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Four immigrants found attempting to cross border stuffed inside tool box



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It’s a sad sight to see the dozens of ways immigrants risk their lives attempting be smuggled across the U.S. border. An already dangerous journey turns into one that is almost impossible to survive. On Friday, the U.S. Border Patrol released devastating and shocking photos of four undocumented immigrants crammed together in a long tool box bed.

The photos, released by the New York Post, show the orange metal box encapsulating the men who clutch black garbage bags of their belongings. They are smashed together so tight, it’s almost impossible to tell where one human body begins and ends, with heads being the only identifying feature.

Agents made the discovery near Rio Grande City. In addition to the four men in the metal container, twelve additional immigrants were in the actual truck. Miraculously, none of the immigrants were injured, as U.S. officials note that such smuggling tactics have deadly consequences.

Over the years, media outlets have reported that the smuggling of immigrants “often end up being chased by Border Patrol agents, and law-enforcement agents in rural parts of the Texas border with Mexico.” There has been an increase in the high speed chases, leading to car crashes and fatalities; not only of the immigrants but also of innocent bystanders in the wrong place at the wrong time.

The Dallas Morning News reported last summer that “deadly crashes rise on Texas roads as smugglers cram more migrants into smaller vehicles.”

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  1. Befuddle

    March 1, 2022 at 5:09 pm


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NY Lawmakers want to tax tech giants to get $500M to fund unemployment benefits for illegal migrants



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New York lawmakers are debating over a proposed Democratic initiative that would pave the way for a multibillion-dollar fund designed to provide unemployment benefits for illegal immigrants. Spearheaded by state Senator Jessica Ramos, a Queens Democrat, the proposal has ignited passionate discussions within the Senate Finance Committee, where it currently awaits further deliberation.

The Center Square reports the proposal would utilize a $500 million trust fund earmarked specifically to offer jobless benefits for individuals who find themselves ineligible for traditional unemployment payments and other public assistance programs. To finance this ambitious endeavor, proponents of the plan are advocating for the imposition of a novel tax targeting tech behemoths like Google and Amazon. This tax, aimed at digital advertising revenue, is projected to generate hundreds of millions of dollars to sustain the fund.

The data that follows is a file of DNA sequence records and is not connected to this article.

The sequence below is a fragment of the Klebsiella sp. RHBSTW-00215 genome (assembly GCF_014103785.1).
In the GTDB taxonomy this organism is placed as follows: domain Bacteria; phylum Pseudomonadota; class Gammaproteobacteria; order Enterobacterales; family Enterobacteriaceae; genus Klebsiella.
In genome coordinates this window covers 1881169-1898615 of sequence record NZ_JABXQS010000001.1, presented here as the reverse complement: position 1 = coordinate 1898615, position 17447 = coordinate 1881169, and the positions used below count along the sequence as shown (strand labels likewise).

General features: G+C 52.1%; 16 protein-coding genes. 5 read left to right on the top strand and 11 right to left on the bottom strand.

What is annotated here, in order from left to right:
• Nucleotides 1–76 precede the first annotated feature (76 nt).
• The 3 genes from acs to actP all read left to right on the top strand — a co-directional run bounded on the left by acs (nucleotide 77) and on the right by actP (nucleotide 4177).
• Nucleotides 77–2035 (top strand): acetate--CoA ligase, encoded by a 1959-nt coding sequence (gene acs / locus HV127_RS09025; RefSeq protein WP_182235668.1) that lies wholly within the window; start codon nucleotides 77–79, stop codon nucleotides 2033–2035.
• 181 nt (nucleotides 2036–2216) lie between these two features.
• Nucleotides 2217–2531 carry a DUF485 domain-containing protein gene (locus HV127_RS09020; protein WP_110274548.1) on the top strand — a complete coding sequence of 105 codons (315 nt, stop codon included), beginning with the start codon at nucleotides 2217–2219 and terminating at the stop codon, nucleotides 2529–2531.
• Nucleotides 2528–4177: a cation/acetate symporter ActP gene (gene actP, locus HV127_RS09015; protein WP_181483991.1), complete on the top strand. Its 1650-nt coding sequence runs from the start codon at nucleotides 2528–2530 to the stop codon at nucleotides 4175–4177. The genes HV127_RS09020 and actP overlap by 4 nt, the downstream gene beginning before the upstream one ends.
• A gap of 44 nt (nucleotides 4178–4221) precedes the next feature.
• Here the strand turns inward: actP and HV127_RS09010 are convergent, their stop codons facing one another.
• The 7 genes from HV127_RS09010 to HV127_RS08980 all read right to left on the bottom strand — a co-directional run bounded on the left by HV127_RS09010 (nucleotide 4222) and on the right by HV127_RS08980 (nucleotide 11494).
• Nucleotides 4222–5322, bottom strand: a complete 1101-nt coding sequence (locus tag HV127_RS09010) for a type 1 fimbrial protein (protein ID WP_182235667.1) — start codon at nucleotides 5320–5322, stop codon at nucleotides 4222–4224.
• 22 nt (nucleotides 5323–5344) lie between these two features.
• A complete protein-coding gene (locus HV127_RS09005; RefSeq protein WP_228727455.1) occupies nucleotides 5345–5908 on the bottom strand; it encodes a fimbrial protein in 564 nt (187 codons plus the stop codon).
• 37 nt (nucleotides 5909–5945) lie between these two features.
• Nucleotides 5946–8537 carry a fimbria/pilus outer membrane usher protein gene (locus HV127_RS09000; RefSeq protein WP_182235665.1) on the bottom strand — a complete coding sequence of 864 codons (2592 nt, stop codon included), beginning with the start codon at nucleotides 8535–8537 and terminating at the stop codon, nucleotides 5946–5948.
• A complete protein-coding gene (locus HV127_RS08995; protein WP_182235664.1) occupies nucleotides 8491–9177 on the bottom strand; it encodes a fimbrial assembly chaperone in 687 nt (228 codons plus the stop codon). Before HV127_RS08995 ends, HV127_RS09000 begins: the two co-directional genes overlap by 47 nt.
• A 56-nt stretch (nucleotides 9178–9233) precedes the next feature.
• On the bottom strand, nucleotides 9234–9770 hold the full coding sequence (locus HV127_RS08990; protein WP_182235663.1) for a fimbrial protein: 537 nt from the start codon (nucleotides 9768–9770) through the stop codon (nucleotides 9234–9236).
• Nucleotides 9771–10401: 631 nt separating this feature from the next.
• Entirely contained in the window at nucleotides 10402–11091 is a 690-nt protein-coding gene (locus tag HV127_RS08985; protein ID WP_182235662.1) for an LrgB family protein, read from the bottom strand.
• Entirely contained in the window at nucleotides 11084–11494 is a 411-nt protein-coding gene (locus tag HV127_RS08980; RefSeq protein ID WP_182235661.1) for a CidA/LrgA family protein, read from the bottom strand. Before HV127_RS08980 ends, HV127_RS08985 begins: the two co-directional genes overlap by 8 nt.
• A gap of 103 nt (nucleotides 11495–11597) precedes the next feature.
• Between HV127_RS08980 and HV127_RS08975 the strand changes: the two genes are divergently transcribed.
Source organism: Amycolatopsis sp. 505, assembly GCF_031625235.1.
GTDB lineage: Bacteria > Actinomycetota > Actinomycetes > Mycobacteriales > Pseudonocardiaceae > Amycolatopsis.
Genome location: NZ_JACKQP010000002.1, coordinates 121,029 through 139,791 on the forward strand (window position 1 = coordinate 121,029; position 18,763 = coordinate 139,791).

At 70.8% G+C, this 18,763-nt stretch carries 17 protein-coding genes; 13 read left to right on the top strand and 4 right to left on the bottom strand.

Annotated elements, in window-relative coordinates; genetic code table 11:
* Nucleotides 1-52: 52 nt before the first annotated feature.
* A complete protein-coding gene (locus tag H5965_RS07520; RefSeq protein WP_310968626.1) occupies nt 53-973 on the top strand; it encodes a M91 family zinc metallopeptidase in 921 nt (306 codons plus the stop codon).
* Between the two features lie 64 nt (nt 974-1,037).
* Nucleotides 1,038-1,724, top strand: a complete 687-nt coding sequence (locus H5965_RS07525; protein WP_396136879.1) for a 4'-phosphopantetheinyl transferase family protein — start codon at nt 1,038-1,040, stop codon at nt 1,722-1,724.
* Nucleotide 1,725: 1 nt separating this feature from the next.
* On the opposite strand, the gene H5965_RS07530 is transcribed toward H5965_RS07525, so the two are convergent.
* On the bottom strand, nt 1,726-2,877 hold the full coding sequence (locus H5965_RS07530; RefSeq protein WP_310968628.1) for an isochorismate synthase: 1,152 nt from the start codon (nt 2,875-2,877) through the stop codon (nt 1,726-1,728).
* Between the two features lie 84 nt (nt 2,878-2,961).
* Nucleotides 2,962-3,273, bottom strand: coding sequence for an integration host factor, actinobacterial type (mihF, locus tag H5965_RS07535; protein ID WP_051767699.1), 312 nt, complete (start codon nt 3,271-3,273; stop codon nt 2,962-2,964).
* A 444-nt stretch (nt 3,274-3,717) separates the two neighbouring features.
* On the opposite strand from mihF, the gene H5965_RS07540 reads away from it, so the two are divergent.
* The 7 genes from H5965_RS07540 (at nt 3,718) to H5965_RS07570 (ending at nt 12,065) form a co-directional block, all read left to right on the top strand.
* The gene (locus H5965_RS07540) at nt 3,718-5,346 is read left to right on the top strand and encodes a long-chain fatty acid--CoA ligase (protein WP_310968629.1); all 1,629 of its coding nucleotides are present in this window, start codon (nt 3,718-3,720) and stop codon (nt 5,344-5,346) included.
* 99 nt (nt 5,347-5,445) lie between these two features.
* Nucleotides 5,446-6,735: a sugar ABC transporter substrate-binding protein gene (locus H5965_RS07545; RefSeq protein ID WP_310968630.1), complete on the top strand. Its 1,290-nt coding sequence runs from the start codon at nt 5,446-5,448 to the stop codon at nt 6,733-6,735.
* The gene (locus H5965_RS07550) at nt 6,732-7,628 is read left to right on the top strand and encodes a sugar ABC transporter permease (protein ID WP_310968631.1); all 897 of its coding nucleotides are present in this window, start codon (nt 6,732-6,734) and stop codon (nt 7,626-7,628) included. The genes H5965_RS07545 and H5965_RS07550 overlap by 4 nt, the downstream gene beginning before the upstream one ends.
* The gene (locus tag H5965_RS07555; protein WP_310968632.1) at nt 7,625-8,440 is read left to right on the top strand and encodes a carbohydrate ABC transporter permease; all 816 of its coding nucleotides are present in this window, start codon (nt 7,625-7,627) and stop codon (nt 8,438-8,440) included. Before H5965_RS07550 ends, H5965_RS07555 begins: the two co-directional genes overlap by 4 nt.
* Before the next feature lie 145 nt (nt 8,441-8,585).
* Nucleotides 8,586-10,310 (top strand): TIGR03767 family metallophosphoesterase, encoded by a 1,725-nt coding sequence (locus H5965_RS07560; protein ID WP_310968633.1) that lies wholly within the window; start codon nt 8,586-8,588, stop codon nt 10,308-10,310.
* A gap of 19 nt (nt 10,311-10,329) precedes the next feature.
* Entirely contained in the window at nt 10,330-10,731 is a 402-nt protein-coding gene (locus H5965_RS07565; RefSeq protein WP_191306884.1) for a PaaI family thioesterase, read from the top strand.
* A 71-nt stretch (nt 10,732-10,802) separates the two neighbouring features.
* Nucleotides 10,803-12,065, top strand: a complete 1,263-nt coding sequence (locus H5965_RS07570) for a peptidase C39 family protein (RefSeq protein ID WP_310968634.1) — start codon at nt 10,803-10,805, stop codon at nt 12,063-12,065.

Ramos has alluded to her belief that migrants are a fundamental contribution to the state’s economy. Despite their authorization to work, payment of taxes, and active involvement in the labor force, undocumented immigrants face a glaring disparity—they are excluded from accessing vital safety nets like unemployment benefits if they lose their jobs.

In a social media post, Ramos cited the expiration of federal unemployment insurance for freelancers and the depletion of the Excluded Workers Fund. She argues vehemently for a safety net aligned with the evolving dynamics of the labor market, one that extends support to all workers, regardless of their immigration status.

The proposed fund, aptly named the Unemployment Bridge Program, outlines comprehensive eligibility criteria encompassing a spectrum of marginalized workers—from undocumented migrants to freelancers and individuals recently released from incarceration or immigrant detention. By establishing clear guidelines and procedures, the program endeavors to streamline the application process, ensuring equitable access to unemployment benefits for those in need.

The initiative comes in the wake of prolonged deliberations regarding jobless benefits for undocumented immigrants and nontraditional workers in New York. Amid the backdrop of the COVID-19 pandemic, the state previously allocated $2.1 billion to the Excluded Workers Fund, offering a lifeline to those excluded from conventional unemployment benefits.

Gov. Kathy Hochul’s proposed budget for fiscal year 2025 underscores a commitment to supporting asylum seekers, with significant allocations directed towards housing and legal assistance. The proposal has met with opposition from Republicans, who argue for prioritizing legal residents and taxpayers in the allocation of state resources. Senate Minority Leader Rob Ortt contends that limited resources should be reserved exclusively for those who have contributed to the state’s tax base.

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